These are the adventures of Andy and Sally Rawnsley on their narrowboat "The Puzzler". We have been living on the boat for over eight years now and are still loving it. Our Ulster born Shih Tzu, Shannon, has grown up, and has taken over the boat! After three wonderful years in Ireland, we transported The Puzzler to The Netherlands, and spent a year there. In 2015 we went southwards, to reach the north of France by June. After glorious weather throughout the summer, we arrived in Roanne in late October, and enjoyed our winter in this friendly port. We cruised extensively in France in 2016, returning to Roanne for a second winter.


Monday, 31 July 2017

23rd - 31st July 2017. From Nancy via the Moselle to Toul, then on to Pargny-sur-Meuse.

Sailing on out of Nancy, the skyscraper tower would have struggled to get planning permission in England!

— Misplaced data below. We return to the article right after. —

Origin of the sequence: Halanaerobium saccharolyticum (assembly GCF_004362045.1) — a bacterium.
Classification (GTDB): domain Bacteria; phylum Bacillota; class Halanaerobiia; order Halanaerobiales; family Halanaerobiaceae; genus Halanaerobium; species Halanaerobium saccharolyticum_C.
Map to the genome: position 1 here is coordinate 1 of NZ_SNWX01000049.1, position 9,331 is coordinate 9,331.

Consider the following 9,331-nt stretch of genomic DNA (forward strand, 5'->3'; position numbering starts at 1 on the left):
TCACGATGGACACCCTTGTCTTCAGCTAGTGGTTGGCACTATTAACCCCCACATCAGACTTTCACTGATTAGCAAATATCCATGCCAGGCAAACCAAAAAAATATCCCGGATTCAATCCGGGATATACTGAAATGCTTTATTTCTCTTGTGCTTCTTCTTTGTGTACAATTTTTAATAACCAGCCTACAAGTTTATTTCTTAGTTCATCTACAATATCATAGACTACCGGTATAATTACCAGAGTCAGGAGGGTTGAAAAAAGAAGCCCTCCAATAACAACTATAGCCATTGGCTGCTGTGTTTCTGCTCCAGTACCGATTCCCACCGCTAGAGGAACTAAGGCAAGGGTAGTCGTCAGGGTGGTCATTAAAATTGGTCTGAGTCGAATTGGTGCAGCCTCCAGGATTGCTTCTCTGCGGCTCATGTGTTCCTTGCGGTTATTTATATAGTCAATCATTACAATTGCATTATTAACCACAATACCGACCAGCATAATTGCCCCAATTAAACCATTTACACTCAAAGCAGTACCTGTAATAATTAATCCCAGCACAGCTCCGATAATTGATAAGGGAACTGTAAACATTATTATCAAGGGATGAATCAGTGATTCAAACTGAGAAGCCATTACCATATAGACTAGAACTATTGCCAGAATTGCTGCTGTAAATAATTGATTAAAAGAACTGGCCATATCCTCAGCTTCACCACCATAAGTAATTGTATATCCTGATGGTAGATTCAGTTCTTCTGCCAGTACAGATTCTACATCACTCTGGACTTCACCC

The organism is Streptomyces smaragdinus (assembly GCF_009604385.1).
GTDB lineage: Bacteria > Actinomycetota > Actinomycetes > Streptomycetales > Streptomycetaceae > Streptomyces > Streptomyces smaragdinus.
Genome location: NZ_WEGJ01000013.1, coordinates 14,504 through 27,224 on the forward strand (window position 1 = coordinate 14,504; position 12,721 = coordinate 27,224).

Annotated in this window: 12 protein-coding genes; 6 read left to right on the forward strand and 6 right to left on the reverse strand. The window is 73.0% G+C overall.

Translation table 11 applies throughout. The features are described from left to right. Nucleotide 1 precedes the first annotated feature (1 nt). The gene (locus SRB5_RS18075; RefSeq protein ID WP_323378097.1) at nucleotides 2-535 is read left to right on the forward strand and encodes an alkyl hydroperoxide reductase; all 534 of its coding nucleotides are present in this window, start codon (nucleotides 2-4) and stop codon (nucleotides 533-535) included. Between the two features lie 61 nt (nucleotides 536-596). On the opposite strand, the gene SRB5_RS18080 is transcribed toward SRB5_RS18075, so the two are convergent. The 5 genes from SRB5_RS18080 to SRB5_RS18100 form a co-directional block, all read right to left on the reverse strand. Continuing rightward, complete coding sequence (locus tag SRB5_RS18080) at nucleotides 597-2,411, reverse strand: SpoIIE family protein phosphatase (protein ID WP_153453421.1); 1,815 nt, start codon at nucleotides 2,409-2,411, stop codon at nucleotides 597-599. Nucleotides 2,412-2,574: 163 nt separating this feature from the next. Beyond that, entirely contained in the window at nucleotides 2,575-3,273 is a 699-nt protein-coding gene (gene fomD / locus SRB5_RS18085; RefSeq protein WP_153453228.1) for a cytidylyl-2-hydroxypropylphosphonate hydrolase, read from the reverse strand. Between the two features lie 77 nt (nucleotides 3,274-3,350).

Further out of town, the French really make use of the hillside, giving these houses a splendid view.


The Moselle brings commercial barges alongside The Puzzler.



This is a huge river.
The Château de la Flie lies on the outside of the meander around the town of Liverdun. We visited Liverdun last autumn, when we passed this way.

This castle is bigger than it looks at first!
Mooring above Aingeray lock, on the Moselle, we are very close to the railway line, which added to the interest of the area. Here though, the line is protected by a high wire fence, and a notice telling us the penalty for trespassing is either six months in jail, or a fine of 3,500 euros. We decided it was not worth it!